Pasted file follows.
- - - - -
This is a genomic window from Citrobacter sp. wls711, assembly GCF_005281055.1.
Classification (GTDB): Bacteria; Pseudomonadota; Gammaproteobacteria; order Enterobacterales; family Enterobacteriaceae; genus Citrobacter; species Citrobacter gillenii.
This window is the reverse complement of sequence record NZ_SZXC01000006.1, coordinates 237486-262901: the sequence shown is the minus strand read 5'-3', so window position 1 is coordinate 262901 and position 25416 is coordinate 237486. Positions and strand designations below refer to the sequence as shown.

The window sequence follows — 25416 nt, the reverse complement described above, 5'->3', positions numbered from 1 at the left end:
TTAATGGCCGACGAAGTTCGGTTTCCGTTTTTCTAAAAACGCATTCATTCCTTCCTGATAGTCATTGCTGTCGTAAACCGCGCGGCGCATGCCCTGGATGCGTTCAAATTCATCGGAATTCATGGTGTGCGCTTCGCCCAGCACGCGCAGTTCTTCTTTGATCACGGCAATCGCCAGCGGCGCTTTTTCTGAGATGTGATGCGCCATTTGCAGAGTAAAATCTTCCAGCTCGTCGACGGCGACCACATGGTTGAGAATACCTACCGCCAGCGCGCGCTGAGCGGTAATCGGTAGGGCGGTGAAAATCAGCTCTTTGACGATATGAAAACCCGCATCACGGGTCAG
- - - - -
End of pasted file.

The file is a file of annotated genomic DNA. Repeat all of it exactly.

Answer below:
This is a genomic window from Citrobacter sp. wls711, assembly GCF_005281055.1.
Classification (GTDB): Bacteria; Pseudomonadota; Gammaproteobacteria; order Enterobacterales; family Enterobacteriaceae; genus Citrobacter; species Citrobacter gillenii.
This window is the reverse complement of sequence record NZ_SZXC01000006.1, coordinates 237486-262901: the sequence shown is the minus strand read 5'-3', so window position 1 is coordinate 262901 and position 25416 is coordinate 237486. Positions and strand designations below refer to the sequence as shown.

The window sequence follows — 25416 nt, the reverse complement described above, 5'->3', positions numbered from 1 at the left end:
TTAATGGCCGACGAAGTTCGGTTTCCGTTTTTCTAAAAACGCATTCATTCCTTCCTGATAGTCATTGCTGTCGTAAACCGCGCGGCGCATGCCCTGGATGCGTTCAAATTCATCGGAATTCATGGTGTGCGCTTCGCCCAGCACGCGCAGTTCTTCTTTGATCACGGCAATCGCCAGCGGCGCTTTTTCTGAGATGTGATGCGCCATTTGCAGAGTAAAATCTTCCAGCTCGTCGACGGCGACCACATGGTTGAGAATACCTACCGCCAGCGCGCGCTGAGCGGTAATCGGTAGGGCGGTGAAAATCAGCTCTTTGACGATATGAAAACCCGCATCACGGGTCAG